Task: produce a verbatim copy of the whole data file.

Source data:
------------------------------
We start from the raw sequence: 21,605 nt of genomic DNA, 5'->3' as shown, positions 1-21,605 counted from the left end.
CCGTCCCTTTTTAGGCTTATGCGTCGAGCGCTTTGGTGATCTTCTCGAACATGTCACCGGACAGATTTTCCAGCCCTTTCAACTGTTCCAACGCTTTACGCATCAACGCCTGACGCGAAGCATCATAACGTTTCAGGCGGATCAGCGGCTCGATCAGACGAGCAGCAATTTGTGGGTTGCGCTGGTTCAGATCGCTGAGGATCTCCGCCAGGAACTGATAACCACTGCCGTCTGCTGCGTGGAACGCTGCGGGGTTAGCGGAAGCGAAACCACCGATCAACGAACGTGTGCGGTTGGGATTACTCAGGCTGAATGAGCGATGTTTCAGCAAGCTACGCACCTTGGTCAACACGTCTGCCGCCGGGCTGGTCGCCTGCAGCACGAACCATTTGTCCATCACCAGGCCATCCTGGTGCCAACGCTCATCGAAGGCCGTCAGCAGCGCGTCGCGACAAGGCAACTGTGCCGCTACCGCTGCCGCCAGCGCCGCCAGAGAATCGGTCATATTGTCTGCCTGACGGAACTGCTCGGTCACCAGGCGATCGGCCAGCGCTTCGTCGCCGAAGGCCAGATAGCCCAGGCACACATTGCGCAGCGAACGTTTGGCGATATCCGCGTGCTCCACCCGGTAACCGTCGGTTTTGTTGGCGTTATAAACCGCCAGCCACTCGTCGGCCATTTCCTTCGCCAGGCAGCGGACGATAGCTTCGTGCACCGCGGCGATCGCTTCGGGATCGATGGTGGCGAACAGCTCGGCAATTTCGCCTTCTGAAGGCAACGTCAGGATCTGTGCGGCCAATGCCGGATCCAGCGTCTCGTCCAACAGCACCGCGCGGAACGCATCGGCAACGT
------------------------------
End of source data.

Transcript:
We start from the raw sequence: 21,605 nt of genomic DNA, 5'->3' as shown, positions 1-21,605 counted from the left end.
CCGTCCCTTTTTAGGCTTATGCGTCGAGCGCTTTGGTGATCTTCTCGAACATGTCACCGGACAGATTTTCCAGCCCTTTCAACTGTTCCAACGCTTTACGCATCAACGCCTGACGCGAAGCATCATAACGTTTCAGGCGGATCAGCGGCTCGATCAGACGAGCAGCAATTTGTGGGTTGCGCTGGTTCAGATCGCTGAGGATCTCCGCCAGGAACTGATAACCACTGCCGTCTGCTGCGTGGAACGCTGCGGGGTTAGCGGAAGCGAAACCACCGATCAACGAACGTGTGCGGTTGGGATTACTCAGGCTGAATGAGCGATGTTTCAGCAAGCTACGCACCTTGGTCAACACGTCTGCCGCCGGGCTGGTCGCCTGCAGCACGAACCATTTGTCCATCACCAGGCCATCCTGGTGCCAACGCTCATCGAAGGCCGTCAGCAGCGCGTCGCGACAAGGCAACTGTGCCGCTACCGCTGCCGCCAGCGCCGCCAGAGAATCGGTCATATTGTCTGCCTGACGGAACTGCTCGGTCACCAGGCGATCGGCCAGCGCTTCGTCGCCGAAGGCCAGATAGCCCAGGCACACATTGCGCAGCGAACGTTTGGCGATATCCGCGTGCTCCACCCGGTAACCGTCGGTTTTGTTGGCGTTATAAACCGCCAGCCACTCGTCGGCCATTTCCTTCGCCAGGCAGCGGACGATAGCTTCGTGCACCGCGGCGATCGCTTCGGGATCGATGGTGGCGAACAGCTCGGCAATTTCGCCTTCTGAAGGCAACGTCAGGATCTGTGCGGCCAATGCCGGATCCAGCGTCTCGTCCAACAGCACCGCGCGGAACGCATCGGCAACGT